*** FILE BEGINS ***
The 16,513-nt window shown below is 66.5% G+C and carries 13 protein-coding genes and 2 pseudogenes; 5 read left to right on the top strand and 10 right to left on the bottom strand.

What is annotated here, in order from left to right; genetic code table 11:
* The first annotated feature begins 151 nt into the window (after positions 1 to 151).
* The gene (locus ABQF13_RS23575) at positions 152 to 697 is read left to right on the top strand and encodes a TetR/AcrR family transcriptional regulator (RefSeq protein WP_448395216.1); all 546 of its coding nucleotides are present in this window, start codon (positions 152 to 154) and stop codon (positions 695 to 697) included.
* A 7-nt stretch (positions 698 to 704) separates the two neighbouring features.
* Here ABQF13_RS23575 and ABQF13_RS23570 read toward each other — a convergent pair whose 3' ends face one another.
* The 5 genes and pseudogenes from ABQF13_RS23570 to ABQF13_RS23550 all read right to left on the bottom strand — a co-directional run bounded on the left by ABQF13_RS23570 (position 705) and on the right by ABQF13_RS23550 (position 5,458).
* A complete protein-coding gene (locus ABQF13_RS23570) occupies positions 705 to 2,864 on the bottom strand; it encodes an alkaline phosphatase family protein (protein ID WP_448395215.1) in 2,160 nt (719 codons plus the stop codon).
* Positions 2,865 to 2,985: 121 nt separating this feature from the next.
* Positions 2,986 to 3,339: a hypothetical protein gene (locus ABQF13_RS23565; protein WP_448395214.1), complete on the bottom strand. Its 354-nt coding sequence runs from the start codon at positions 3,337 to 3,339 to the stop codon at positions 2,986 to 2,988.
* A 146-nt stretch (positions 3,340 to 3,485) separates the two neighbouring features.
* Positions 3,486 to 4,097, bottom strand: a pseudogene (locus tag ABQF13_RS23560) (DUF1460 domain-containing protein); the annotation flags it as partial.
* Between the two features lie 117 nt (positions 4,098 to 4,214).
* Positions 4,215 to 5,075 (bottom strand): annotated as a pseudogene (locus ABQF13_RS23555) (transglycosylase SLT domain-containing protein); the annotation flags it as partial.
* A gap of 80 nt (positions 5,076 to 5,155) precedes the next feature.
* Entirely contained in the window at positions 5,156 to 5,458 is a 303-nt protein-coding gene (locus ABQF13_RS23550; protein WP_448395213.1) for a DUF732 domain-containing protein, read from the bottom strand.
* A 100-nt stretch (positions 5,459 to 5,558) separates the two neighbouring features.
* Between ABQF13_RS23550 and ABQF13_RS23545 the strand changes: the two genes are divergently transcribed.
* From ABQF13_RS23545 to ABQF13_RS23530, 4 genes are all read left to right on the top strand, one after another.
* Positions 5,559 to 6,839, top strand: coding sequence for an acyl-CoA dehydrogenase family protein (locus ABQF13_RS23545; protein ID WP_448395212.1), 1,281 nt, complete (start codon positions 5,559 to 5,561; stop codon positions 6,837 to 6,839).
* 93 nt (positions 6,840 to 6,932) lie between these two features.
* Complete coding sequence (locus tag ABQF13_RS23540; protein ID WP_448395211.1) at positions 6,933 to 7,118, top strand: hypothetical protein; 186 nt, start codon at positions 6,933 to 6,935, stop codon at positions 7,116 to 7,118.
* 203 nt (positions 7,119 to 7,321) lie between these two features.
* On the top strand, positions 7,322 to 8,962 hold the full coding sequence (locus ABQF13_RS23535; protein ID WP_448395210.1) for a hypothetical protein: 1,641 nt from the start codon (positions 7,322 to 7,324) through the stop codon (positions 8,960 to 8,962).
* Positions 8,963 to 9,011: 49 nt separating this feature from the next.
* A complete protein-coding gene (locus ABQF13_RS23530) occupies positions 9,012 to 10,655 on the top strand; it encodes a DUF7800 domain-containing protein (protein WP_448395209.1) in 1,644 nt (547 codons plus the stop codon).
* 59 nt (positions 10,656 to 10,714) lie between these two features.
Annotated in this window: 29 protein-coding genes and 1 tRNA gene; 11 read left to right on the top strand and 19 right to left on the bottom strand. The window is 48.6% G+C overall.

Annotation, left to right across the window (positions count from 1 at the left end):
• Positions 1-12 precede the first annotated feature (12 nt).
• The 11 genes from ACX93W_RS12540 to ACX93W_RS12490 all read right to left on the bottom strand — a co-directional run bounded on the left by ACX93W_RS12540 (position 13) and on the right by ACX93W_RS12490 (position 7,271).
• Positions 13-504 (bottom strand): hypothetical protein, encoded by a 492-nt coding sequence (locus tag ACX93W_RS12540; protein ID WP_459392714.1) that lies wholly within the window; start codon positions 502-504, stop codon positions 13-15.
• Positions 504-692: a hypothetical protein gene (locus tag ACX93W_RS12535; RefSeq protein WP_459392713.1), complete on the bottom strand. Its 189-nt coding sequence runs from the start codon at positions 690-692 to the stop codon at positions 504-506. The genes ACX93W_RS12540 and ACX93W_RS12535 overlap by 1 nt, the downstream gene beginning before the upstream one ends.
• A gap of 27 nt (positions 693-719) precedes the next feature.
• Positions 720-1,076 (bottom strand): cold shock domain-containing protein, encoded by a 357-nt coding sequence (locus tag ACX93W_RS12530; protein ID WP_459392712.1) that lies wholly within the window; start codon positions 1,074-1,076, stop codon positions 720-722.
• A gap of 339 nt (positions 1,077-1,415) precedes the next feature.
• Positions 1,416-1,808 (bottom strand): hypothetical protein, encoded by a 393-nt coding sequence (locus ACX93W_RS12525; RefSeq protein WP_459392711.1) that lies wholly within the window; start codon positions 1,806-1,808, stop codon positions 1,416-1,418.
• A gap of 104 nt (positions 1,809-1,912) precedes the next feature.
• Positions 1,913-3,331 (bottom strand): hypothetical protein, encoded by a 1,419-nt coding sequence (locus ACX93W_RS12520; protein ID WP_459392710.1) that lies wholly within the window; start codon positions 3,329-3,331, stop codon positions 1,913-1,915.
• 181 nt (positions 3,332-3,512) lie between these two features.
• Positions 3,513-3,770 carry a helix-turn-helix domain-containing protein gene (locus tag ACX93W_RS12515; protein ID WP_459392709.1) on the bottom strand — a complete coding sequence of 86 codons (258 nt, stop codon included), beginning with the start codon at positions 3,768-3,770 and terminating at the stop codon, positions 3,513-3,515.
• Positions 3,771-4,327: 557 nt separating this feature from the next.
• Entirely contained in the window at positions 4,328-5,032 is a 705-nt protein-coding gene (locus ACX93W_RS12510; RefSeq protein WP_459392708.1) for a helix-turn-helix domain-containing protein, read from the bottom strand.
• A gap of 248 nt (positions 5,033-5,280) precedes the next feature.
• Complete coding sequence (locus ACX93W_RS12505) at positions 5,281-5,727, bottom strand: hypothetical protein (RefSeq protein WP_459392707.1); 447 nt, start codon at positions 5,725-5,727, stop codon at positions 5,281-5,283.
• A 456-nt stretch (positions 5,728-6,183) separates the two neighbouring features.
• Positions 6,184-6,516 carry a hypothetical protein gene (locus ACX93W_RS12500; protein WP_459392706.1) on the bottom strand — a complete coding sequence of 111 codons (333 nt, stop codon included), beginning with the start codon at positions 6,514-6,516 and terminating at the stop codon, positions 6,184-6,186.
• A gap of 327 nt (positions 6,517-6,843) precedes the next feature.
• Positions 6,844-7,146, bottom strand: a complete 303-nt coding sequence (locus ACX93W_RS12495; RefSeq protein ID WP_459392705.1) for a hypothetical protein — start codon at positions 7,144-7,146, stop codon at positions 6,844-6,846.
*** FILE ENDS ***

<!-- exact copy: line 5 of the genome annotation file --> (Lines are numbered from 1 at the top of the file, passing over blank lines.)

* A 7-nt stretch (positions 698 to 704) separates the two neighbouring features.